Lean Process Improvement
- Published: Saturday, 21 January 2012 18:28
- Written by David DeCiero
This article will focus on the process improvement portion of Lean. There are three main problems with processes according to lean. These three components should be corrected in order to achieve an optimized process. We will explain each of them.
The first one is “muri,” which means “overburden” in Japanese. This is essentially the burden that the overseer of a process puts on the process. It equates to having a process that is heavy for the workers to perform. This does not mean that the process is broken, but rather that there may be unnecessary steps in place. These non value added tasks add weight to the process. There may have been a valid reason for these steps, but it creates extra work for which no customer would pay.
The second one is “mura” which means “unevenness.” There is a problem in a process when there is unevenness or choppiness instead of a smooth flow. The process may have starts and stops, resulting in inefficiencies and an inability to plan. An example would be in a delivery process. Unevenness would be present when trucks arrive at random periods throughout the day. The delivery process would then start and stop based on this schedule. Clearly this is not desirable, since it would interrupt other work, or the person performing the unloading would be sitting at some times and furiously working at others. Another example would be monthly forecasting of sales. If sales are lower than normal, then production will have to be scaled back the following month. There is an unevenness to the production process, which could result in either overtime or idle workers. Neither of these situations is desirable. It would be much better to have continuous flow, resulting in a fully employed workforce at all times.
The third one is “muda”, which translates to “waste.” This one gets perhaps the most attention as it looks directly at the process steps. There are seven types of waste as identified in Lean. They are:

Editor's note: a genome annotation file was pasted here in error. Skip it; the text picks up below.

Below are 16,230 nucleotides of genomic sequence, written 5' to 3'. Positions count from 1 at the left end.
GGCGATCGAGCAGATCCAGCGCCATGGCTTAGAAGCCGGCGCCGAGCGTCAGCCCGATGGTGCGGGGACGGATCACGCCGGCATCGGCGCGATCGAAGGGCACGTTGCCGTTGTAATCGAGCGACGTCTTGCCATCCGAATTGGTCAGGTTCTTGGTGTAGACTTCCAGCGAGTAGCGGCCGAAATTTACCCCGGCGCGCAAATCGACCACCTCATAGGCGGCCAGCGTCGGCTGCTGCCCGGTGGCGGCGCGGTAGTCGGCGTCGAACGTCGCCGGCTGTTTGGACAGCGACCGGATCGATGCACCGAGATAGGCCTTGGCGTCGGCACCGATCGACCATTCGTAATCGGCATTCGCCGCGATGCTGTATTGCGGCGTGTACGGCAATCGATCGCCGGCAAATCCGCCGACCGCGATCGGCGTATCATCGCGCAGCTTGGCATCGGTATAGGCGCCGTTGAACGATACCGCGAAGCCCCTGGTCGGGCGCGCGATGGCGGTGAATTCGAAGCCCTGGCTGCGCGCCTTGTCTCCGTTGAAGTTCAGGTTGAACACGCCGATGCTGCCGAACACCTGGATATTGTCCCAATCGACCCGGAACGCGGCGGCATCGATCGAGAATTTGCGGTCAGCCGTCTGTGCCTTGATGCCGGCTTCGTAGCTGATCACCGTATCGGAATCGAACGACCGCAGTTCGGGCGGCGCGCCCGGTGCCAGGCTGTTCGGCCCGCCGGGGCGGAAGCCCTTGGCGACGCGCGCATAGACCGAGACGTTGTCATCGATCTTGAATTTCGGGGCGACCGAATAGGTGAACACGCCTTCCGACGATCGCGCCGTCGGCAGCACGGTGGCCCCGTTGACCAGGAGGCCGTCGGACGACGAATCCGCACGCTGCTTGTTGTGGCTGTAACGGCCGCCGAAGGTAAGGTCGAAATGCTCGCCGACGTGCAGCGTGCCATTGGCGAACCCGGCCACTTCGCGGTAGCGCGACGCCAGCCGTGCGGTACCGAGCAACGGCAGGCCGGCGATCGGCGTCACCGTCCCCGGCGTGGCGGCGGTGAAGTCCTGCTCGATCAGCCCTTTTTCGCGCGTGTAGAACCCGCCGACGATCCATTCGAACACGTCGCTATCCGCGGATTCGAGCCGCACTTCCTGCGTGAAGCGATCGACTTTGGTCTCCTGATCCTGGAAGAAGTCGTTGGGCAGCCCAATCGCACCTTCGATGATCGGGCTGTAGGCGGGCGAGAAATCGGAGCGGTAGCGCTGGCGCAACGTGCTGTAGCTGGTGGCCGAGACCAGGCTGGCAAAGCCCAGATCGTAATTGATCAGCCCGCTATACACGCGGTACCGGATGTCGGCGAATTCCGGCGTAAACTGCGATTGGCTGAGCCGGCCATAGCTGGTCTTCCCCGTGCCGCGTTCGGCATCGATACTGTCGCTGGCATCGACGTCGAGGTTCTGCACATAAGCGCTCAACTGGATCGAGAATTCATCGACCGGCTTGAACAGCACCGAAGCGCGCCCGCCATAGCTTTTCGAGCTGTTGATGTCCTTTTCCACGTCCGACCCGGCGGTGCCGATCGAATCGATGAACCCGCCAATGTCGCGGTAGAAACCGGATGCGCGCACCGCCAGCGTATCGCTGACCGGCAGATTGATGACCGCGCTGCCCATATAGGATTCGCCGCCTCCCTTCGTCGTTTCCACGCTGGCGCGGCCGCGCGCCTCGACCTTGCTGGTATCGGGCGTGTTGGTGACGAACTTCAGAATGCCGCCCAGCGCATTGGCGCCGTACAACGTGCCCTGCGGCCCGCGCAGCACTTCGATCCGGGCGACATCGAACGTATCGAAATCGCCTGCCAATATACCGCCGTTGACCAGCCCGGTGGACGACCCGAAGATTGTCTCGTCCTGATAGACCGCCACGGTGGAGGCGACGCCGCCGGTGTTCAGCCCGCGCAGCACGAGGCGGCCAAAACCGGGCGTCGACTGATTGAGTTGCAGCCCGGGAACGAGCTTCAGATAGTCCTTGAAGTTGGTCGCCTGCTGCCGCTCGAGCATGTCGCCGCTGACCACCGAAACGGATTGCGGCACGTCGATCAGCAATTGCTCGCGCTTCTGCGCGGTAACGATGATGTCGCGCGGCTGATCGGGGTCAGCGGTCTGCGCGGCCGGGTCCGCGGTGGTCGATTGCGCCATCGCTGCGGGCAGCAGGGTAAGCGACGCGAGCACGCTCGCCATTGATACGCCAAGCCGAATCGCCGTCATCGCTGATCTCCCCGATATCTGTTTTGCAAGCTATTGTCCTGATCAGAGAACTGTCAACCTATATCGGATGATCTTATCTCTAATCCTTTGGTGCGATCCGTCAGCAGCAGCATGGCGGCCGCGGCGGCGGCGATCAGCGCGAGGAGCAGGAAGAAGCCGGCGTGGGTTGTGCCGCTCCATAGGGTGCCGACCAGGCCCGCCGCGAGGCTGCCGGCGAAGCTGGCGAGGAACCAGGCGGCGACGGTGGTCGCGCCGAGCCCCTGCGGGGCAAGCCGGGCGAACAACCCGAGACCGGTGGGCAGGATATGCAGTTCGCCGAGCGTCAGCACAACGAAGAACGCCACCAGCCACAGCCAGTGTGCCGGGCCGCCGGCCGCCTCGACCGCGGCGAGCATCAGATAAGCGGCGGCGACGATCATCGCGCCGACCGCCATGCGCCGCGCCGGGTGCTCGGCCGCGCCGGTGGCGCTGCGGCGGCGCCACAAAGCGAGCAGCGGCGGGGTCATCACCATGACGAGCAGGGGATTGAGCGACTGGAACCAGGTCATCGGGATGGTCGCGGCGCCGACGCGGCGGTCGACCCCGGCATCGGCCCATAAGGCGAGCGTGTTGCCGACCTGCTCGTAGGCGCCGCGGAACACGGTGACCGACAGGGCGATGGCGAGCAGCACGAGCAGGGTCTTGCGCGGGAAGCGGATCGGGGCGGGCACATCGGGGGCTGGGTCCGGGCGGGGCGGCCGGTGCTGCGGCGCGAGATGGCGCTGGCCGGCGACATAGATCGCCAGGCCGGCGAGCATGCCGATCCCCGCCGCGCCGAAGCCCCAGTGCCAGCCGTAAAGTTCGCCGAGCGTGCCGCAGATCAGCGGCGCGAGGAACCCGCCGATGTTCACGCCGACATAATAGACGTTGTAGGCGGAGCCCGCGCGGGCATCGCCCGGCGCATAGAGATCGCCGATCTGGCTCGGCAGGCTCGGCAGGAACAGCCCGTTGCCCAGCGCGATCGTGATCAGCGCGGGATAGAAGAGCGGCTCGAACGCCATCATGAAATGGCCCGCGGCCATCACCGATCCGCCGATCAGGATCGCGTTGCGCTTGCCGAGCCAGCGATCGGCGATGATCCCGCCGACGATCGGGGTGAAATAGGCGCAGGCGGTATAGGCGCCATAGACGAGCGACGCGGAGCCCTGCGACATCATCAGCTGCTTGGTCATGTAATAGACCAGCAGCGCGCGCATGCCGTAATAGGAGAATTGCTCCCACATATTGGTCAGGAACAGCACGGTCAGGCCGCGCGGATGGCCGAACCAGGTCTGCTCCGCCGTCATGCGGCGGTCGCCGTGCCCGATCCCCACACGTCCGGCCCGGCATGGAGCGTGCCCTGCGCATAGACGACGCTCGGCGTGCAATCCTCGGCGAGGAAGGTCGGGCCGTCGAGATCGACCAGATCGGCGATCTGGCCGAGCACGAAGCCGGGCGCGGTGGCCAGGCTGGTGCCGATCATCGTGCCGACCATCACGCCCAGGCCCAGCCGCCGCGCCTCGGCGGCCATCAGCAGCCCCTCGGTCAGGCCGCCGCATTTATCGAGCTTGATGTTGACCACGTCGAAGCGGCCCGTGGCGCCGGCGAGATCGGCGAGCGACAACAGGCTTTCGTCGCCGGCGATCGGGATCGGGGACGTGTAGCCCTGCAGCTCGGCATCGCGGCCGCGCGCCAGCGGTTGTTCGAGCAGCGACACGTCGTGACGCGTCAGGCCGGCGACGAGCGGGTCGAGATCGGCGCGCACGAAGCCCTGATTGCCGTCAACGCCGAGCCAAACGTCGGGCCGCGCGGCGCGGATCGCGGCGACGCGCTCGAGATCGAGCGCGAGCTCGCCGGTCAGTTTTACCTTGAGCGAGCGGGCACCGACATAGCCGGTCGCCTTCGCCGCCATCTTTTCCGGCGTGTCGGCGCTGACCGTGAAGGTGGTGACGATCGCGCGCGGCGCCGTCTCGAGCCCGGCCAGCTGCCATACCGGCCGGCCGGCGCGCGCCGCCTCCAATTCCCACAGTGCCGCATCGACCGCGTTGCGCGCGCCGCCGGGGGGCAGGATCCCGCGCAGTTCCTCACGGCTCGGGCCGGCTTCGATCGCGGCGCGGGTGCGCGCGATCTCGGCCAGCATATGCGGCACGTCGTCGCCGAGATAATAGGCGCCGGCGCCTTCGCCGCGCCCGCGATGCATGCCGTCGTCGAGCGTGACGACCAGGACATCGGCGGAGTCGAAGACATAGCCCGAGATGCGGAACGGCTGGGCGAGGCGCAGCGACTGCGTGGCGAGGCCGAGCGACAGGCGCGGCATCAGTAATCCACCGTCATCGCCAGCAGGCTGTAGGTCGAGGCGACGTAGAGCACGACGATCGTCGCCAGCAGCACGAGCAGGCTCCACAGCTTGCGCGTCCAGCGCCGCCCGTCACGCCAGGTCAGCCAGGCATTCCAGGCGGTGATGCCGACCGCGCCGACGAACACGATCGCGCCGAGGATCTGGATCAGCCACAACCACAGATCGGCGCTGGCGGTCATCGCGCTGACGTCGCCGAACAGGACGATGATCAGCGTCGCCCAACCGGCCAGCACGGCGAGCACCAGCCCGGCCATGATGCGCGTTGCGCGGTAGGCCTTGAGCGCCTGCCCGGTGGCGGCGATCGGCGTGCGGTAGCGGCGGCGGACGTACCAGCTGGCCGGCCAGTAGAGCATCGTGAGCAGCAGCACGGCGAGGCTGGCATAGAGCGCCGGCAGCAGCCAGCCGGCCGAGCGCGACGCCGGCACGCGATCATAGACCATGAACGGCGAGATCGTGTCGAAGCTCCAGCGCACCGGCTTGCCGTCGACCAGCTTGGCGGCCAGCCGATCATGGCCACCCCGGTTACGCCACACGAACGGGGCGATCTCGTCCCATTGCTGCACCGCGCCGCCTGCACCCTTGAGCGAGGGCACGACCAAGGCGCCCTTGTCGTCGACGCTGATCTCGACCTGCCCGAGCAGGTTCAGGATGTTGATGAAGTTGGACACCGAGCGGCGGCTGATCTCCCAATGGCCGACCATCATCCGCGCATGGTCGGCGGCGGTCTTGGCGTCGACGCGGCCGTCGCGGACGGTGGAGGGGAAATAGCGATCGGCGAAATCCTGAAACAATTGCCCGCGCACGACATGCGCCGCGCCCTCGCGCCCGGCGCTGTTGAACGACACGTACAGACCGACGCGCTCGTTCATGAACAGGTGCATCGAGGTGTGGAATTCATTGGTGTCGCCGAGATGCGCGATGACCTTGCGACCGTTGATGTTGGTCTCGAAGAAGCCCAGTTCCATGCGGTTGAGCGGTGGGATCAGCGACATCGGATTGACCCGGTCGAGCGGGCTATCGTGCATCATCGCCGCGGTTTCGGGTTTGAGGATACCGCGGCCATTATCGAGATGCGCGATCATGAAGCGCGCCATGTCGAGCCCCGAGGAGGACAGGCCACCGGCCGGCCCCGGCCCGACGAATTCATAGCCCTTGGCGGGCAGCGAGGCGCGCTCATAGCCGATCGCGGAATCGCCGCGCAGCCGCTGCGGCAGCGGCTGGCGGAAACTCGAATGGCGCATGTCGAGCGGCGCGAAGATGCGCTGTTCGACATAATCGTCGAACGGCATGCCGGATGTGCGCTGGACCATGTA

Transportation – The moving of products unnecessarily. An example would be shipping products to a distributor’s warehouse 50 miles away as opposed to using another distributor that is closer. (Think of the fuel costs!)
Inventory – Excess inventory holds resources, which could be better utilized somewhere else. Just in Time inventory comes from this concept, where inventory is minimized.
Movement – Not having items required for the process near each other requires movement. If a winery is set up such that the bottling machine is located a fair distance from the storage vessels, the vessel or bottling equipment would have to be moved.
Waiting – Anytime a process has to wait, there is a disruption in the flow. If a person or machine is not ready when it is needed, the resultant steps in the process have to wait.
Overprocessing – Doing too much to complete a task. This can be a machine too precise for the process, or simply doing too much in a process. An example would be using a $25,000 corker in a startup winery when a $500 one may be more appropriate
Overproduction – This is creating too much of a product, resulting in excess inventory and disrupting flow
Defect – Any time quality is not created, the product is defective and must be reworked or discarded
All of these wastes can be traced to non-value added activity. That is, the customer would not pay for any of these activities. Therefore, the activities should not be performed. This comes back to the little customer on your shoulder, would she pay you to do what you are doing right now? If not, why are you doing it? This article has hopefully piqued your interest in Lean thinking and how it relates to improving your business. Thinking in this way allows you to see inefficiencies in your process, even when a process may seem to be working well.